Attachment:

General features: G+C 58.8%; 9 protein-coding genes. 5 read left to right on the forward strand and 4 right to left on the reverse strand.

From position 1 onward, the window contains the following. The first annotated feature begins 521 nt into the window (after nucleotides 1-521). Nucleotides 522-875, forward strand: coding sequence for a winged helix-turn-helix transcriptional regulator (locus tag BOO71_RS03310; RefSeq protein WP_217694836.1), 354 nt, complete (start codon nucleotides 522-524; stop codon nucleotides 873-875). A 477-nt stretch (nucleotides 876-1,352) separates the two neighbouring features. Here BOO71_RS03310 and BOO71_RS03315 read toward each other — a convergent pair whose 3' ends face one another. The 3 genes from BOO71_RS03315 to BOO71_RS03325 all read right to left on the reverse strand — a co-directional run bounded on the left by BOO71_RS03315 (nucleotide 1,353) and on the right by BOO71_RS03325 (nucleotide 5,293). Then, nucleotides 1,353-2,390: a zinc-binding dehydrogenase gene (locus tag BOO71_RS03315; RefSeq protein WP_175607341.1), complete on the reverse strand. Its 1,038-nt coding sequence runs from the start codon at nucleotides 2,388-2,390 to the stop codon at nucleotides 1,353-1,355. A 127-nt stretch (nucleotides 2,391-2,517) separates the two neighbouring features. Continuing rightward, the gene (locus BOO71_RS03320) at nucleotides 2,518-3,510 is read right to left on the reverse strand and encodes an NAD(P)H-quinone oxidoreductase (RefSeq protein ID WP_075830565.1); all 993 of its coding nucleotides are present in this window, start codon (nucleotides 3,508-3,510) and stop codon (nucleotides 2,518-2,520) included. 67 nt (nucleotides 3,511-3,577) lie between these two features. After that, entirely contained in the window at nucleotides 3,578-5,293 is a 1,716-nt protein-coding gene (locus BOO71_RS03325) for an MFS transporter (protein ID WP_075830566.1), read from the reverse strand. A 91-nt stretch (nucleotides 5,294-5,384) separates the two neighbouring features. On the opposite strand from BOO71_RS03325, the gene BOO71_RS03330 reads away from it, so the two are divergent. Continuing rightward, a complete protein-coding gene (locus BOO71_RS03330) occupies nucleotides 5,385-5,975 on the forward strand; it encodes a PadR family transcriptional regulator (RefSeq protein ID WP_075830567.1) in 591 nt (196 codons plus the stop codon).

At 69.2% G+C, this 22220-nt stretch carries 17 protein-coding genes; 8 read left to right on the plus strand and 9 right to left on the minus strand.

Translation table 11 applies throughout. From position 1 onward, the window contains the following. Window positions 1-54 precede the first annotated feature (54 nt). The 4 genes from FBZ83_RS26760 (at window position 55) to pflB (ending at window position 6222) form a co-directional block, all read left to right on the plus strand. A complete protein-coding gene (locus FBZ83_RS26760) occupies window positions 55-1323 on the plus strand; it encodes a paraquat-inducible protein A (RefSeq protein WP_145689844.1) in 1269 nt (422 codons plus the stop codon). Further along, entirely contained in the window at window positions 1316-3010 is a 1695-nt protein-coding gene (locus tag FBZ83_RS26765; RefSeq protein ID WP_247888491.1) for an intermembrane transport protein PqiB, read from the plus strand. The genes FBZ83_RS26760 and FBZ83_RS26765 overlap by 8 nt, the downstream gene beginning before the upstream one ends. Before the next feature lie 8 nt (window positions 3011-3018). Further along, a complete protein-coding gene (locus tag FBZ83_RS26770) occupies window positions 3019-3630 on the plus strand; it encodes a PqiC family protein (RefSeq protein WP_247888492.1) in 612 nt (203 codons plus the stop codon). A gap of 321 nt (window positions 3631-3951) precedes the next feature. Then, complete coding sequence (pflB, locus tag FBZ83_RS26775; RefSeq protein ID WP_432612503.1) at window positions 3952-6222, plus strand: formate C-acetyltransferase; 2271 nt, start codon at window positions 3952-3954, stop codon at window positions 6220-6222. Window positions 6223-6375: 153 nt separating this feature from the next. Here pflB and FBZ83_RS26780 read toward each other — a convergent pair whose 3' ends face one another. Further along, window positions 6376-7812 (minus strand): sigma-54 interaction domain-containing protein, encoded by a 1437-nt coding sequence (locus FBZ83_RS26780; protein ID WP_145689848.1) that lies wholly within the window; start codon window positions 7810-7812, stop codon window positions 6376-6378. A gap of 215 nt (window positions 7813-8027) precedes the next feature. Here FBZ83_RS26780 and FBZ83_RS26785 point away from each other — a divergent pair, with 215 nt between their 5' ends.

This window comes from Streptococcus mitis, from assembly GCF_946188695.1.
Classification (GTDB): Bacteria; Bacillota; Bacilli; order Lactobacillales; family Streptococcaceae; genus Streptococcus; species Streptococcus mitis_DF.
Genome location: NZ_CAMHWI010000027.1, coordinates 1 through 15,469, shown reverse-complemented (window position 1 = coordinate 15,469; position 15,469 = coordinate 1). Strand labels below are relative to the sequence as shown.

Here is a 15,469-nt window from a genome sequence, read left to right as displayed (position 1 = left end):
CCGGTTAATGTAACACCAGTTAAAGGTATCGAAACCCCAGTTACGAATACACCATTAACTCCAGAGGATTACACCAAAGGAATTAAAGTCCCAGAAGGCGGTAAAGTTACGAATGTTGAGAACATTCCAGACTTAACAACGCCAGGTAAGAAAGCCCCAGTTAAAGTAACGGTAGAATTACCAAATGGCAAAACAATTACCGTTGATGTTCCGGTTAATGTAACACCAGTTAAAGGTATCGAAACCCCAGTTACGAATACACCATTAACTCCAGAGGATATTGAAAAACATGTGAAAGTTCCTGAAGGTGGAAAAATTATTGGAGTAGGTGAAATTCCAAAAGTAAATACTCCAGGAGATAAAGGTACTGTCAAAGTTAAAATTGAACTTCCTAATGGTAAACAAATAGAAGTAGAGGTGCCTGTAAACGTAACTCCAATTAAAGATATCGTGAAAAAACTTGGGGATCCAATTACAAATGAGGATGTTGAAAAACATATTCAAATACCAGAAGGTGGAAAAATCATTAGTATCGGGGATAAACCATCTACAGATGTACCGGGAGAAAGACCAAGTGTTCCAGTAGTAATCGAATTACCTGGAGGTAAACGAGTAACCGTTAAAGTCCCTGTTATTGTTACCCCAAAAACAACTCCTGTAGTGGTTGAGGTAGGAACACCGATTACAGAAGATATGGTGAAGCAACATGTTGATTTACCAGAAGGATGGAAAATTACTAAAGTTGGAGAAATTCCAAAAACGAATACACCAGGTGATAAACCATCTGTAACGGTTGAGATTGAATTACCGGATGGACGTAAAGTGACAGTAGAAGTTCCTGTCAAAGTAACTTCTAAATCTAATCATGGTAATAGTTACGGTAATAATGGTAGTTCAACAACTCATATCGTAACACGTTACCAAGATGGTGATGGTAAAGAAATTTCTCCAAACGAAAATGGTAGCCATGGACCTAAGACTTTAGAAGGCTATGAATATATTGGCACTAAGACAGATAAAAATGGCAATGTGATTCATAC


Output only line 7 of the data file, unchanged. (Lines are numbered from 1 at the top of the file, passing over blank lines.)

Genome location: NZ_CAMHWI010000027.1, coordinates 1 through 15,469, shown reverse-complemented (window position 1 = coordinate 15,469; position 15,469 = coordinate 1). Strand labels below are relative to the sequence as shown.